Initiatives send big-money backers scrambling
Thumbs down to school vouchers, campaign-finance reform, and some growth limits. Thumbs up to drug-policy reform and gun control. Mixed signals on tax cuts.
These are the themes experts see as they sift through the results of 205 ballot initiatives in 42 states.
In two of the most-watched initiatives: An Arizona ballot gave new momentum to the effort to ban bilingual education in states such as New York and Florida, and the defeat of heavily financed voucher measures in Michigan and California will cause activists to rethink strategies - away from the initiative process.
"Interest in the issue will continue, but probably not in the form of citizen measures," says Dane Waters president of the Initiative and Referendum Institute.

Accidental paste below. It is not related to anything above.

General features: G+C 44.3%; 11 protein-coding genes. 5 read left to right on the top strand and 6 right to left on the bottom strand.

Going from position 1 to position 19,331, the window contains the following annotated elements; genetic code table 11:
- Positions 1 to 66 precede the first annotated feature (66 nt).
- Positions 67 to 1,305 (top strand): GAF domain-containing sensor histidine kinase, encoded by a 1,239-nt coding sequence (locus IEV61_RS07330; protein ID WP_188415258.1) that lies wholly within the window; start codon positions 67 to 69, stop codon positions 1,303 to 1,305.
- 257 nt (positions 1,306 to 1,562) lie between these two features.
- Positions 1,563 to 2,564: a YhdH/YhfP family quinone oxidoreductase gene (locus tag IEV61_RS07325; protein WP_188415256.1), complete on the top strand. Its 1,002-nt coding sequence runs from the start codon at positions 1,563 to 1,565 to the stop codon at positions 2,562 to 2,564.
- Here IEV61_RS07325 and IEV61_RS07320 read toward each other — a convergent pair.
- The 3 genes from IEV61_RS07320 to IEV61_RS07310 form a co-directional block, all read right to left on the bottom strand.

With tax cutting being the main target of reformers this year in 36 measures, voters showed they could discriminate those that were reasonable from those that went too far. In Colorado, for example, voters said "no" to Amendment 21, which would have eliminated - among other things - property and income taxes.
"Voters looked at measures in several states and looked very carefully at how they impacted their daily lives," says Mr. Waters. "They were very skeptical and concerned that if they passed some of these measures, they would hurt local services from fire to law enforcement to education."
By contrast, voters in Oregon said "yes" to what they saw as a more-reasonable measure: requiring government to compensate landowners when government regulations reduce land value. "People here rallied to one of the basic tenets of freedom which is property rights," says proponent Becky Miller.
For measures that lost - like vouchers - proponents promised to regroup.
"A defeat ... doesn't spell the end of the voucher movement by any means," said initiative sponsor Tim Draper.
(c) Copyright 2000. The Christian Science Publishing Society